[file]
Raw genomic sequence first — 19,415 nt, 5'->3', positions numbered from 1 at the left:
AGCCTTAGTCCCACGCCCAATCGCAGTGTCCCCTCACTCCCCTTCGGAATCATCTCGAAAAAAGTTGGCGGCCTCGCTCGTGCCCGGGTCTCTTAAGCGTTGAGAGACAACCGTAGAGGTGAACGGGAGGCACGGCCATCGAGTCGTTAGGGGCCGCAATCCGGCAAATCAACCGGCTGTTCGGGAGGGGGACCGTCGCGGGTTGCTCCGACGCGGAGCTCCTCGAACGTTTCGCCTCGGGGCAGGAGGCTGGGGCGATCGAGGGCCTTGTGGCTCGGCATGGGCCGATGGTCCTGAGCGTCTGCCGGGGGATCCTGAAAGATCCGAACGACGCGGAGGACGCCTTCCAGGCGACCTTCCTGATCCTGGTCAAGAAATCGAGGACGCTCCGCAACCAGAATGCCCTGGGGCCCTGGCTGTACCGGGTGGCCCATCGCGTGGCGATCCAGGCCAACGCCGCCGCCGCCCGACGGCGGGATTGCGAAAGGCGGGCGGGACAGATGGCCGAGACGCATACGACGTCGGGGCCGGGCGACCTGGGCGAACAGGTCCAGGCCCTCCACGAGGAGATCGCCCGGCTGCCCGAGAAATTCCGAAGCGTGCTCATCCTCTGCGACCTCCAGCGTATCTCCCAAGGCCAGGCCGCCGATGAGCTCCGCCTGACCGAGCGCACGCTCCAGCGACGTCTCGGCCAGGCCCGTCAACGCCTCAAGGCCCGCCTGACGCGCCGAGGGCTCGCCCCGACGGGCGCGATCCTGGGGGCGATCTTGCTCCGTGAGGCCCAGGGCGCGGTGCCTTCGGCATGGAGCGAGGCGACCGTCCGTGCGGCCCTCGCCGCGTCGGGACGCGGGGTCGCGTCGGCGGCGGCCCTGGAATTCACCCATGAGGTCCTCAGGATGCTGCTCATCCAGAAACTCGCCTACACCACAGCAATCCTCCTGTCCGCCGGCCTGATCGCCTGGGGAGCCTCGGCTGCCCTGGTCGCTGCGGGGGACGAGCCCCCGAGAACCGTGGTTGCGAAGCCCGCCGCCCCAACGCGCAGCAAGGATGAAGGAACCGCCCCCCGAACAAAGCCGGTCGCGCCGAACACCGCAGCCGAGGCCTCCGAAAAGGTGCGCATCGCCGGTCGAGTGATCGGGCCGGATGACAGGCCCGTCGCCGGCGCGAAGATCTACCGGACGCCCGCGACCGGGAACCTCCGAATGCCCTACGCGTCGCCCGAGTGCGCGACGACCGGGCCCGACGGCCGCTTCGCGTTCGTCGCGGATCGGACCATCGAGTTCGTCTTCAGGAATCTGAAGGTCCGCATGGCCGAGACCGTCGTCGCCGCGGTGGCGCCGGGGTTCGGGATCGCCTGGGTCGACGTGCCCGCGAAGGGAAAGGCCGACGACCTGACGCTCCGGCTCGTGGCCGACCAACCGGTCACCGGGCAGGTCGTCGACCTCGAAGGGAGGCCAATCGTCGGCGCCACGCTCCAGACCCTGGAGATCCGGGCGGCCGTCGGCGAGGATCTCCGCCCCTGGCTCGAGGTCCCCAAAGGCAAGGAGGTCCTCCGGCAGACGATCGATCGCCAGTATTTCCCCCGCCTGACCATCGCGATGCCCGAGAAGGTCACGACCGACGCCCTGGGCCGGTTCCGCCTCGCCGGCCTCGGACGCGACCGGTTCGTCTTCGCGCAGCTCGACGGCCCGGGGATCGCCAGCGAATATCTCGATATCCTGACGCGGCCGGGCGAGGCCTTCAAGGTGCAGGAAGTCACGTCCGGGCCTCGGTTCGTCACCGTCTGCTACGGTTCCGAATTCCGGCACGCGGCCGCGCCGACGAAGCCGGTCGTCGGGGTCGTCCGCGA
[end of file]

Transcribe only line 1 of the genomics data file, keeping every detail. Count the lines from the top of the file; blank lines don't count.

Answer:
Raw genomic sequence first — 19,415 nt, 5'->3', positions numbered from 1 at the left: